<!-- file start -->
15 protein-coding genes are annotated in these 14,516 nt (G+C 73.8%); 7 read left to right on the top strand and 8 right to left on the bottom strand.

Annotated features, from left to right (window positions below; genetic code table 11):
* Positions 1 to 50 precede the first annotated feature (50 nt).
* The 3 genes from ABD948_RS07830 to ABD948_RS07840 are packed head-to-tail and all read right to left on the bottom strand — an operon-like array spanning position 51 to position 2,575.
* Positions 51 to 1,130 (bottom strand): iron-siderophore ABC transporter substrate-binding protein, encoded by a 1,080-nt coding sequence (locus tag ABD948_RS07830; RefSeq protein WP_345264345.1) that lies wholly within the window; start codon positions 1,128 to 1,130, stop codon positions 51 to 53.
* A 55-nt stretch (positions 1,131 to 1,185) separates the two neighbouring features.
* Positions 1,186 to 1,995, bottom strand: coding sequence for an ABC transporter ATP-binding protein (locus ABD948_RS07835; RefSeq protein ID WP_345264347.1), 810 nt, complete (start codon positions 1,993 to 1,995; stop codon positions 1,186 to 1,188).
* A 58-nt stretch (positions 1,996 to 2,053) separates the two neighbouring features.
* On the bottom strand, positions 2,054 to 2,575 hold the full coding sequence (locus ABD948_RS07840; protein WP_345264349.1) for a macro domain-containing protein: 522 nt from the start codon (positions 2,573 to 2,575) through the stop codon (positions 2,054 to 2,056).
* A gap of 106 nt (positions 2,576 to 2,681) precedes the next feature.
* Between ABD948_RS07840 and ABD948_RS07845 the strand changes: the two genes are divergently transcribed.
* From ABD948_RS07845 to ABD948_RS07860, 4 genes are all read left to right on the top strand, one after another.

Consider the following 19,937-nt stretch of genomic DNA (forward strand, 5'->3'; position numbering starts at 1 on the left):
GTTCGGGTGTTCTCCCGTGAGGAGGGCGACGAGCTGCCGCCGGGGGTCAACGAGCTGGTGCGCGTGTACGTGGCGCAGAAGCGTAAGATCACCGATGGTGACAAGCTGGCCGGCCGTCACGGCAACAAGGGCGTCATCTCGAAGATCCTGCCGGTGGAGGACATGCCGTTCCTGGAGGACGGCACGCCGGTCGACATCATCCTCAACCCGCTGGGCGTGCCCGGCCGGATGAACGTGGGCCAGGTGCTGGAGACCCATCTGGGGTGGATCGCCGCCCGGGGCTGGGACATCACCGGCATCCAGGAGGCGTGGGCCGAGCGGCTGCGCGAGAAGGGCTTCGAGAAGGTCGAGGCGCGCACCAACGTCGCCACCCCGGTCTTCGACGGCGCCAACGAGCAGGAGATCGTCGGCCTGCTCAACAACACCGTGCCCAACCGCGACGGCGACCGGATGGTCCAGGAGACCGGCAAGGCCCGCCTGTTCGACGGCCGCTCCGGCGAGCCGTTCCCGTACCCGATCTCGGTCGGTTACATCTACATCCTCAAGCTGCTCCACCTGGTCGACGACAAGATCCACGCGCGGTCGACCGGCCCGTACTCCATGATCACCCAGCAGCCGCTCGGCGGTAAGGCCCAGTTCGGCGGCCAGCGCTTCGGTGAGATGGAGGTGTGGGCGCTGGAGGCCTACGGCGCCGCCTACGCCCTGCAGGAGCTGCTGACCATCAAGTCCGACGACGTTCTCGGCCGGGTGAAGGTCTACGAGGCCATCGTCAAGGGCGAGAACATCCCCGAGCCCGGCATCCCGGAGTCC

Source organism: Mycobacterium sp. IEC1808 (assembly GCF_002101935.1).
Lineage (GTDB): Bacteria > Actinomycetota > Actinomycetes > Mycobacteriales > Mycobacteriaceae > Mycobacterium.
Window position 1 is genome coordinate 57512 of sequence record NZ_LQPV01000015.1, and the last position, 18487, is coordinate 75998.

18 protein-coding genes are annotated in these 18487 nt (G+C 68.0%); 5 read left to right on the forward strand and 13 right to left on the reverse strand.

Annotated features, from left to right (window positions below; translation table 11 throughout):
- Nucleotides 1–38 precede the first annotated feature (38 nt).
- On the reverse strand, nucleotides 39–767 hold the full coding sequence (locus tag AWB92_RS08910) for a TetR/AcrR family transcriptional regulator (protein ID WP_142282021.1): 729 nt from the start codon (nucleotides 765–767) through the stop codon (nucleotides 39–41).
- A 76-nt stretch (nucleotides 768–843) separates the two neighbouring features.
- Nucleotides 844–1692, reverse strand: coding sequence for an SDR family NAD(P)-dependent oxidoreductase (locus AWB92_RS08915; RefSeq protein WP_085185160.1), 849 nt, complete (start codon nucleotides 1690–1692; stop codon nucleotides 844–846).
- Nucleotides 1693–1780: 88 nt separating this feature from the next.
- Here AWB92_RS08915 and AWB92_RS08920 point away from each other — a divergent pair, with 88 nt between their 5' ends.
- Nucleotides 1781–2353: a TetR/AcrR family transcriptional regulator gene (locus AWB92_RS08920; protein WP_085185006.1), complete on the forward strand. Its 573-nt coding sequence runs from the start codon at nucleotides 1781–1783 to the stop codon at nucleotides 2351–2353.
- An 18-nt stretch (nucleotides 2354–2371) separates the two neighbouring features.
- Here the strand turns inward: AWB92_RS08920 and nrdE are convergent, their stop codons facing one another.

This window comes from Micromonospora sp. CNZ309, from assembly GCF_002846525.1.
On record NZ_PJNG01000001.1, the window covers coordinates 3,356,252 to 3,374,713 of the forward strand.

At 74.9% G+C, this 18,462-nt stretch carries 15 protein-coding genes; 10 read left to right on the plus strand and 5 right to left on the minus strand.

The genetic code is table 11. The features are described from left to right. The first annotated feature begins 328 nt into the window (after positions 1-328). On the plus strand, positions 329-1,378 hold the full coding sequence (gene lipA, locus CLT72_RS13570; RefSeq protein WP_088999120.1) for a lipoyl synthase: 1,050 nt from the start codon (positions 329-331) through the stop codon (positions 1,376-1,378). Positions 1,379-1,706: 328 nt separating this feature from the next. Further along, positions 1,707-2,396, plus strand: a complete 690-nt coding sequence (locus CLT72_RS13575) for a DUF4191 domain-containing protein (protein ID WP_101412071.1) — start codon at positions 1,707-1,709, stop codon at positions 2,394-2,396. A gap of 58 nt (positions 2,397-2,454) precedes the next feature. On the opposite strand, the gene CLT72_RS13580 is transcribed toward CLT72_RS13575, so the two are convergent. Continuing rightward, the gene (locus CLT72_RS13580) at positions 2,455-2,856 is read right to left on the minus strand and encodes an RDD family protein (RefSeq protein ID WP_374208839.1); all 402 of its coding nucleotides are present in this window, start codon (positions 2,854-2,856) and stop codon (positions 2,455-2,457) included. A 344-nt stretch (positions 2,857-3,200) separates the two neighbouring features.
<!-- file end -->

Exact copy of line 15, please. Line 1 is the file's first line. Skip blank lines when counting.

Source organism: Mycobacterium sp. IEC1808 (assembly GCF_002101935.1).